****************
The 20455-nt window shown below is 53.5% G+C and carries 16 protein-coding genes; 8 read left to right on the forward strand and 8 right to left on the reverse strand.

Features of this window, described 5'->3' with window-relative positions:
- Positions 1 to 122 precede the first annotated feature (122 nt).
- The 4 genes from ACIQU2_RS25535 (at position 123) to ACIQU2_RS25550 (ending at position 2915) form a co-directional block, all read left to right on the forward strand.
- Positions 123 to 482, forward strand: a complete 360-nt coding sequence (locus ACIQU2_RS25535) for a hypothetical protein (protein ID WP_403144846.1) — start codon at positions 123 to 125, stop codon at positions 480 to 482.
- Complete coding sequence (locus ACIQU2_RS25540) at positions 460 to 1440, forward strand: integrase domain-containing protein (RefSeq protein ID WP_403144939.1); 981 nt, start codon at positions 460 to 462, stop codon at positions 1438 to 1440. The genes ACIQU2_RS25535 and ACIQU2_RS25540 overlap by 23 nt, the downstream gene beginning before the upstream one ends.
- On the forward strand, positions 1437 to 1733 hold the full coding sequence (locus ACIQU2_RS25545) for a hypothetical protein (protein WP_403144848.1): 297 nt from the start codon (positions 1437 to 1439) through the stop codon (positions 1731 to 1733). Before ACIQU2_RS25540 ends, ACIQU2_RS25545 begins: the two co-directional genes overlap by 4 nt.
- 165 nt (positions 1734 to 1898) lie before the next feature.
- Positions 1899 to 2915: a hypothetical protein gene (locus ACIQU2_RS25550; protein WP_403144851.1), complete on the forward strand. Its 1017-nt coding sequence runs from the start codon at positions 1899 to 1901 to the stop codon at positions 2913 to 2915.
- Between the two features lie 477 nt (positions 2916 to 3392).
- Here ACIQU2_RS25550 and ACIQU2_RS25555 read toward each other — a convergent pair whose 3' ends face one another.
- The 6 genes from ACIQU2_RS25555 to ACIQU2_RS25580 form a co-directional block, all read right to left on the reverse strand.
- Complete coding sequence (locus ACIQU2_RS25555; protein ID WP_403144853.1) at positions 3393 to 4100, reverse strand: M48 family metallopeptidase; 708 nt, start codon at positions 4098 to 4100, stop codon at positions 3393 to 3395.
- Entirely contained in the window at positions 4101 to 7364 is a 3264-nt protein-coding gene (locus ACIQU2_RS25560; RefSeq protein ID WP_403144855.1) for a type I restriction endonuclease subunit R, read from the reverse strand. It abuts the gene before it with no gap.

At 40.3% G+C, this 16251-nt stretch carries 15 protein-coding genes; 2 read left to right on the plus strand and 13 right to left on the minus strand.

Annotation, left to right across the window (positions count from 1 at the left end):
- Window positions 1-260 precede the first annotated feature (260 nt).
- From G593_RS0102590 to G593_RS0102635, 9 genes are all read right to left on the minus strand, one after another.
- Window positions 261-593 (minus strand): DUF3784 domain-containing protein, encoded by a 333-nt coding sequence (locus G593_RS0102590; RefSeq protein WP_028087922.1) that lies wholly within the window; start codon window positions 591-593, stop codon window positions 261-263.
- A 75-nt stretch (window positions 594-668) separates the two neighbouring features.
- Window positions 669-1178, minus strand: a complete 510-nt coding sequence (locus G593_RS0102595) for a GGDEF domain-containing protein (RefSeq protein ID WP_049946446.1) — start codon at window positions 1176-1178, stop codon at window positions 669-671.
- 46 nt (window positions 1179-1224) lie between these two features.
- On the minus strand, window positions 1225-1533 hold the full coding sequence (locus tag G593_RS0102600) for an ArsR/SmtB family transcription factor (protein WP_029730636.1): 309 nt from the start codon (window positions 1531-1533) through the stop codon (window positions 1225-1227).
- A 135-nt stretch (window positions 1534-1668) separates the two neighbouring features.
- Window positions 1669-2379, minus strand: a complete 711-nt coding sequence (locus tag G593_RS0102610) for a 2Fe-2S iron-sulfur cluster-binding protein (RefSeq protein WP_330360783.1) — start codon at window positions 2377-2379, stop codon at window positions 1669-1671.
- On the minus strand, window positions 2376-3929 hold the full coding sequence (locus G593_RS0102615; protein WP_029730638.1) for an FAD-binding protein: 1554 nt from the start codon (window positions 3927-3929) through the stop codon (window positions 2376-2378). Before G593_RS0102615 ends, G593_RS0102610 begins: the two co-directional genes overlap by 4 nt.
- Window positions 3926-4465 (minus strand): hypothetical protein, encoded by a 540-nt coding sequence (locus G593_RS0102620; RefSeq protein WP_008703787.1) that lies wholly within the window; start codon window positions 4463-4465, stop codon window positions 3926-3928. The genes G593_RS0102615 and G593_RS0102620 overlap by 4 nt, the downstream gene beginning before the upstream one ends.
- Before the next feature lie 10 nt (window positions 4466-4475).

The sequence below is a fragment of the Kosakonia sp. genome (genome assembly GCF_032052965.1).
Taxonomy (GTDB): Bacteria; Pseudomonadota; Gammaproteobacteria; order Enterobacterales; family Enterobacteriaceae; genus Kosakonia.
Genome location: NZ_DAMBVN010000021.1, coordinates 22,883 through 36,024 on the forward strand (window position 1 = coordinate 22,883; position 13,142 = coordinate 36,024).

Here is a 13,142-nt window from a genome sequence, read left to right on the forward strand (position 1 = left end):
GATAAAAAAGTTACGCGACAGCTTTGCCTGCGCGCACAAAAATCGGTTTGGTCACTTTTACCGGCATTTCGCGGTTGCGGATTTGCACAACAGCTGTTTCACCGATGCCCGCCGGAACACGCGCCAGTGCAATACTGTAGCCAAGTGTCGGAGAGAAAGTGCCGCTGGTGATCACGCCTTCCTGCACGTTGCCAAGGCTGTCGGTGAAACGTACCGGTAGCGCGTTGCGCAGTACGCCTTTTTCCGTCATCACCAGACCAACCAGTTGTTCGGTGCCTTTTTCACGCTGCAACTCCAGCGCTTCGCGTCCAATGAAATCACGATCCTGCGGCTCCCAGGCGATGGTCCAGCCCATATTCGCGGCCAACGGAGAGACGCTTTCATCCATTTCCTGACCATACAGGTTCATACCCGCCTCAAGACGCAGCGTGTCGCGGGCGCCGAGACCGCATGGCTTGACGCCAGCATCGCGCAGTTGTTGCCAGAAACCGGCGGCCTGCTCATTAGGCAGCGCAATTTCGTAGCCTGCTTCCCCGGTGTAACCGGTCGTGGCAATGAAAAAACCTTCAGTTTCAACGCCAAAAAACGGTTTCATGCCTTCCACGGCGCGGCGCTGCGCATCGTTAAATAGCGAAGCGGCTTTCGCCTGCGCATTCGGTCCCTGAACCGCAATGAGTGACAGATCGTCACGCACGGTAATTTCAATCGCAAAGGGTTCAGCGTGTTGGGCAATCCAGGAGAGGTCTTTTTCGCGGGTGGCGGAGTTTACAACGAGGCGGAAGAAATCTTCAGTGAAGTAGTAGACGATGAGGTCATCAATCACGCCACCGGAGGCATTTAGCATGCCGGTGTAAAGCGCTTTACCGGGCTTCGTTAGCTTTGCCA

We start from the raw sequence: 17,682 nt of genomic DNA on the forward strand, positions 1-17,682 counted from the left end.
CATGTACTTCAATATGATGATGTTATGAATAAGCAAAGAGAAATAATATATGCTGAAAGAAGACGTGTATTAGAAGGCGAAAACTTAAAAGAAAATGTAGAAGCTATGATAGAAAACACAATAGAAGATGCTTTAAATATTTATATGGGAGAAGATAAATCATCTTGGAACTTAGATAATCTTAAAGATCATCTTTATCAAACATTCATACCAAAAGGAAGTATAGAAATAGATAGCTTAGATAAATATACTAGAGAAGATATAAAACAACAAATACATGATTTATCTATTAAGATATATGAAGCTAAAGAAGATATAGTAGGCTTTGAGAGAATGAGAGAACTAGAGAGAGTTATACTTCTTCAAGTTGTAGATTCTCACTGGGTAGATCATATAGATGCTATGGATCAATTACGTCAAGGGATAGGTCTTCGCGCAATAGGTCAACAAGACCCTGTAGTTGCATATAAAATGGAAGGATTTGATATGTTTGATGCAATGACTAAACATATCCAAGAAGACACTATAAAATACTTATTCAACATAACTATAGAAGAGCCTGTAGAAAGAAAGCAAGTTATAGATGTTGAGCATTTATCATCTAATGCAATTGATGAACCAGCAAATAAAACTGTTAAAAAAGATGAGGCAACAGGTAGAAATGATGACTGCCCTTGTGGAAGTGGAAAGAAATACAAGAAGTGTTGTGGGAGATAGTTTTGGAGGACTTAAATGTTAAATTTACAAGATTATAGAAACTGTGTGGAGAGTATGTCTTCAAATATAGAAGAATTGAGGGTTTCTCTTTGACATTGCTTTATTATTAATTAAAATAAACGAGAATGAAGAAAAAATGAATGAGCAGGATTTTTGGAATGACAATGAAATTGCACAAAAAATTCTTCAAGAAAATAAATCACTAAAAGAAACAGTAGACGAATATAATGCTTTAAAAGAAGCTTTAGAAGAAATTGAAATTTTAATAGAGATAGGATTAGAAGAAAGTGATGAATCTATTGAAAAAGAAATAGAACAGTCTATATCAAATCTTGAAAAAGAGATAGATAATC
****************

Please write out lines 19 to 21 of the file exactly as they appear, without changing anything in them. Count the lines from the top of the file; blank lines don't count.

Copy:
- Window positions 261-593 (minus strand): DUF3784 domain-containing protein, encoded by a 333-nt coding sequence (locus G593_RS0102590; RefSeq protein WP_028087922.1) that lies wholly within the window; start codon window positions 591-593, stop codon window positions 261-263.
- A 75-nt stretch (window positions 594-668) separates the two neighbouring features.
- Window positions 669-1178, minus strand: a complete 510-nt coding sequence (locus G593_RS0102595) for a GGDEF domain-containing protein (RefSeq protein ID WP_049946446.1) — start codon at window positions 1176-1178, stop codon at window positions 669-671.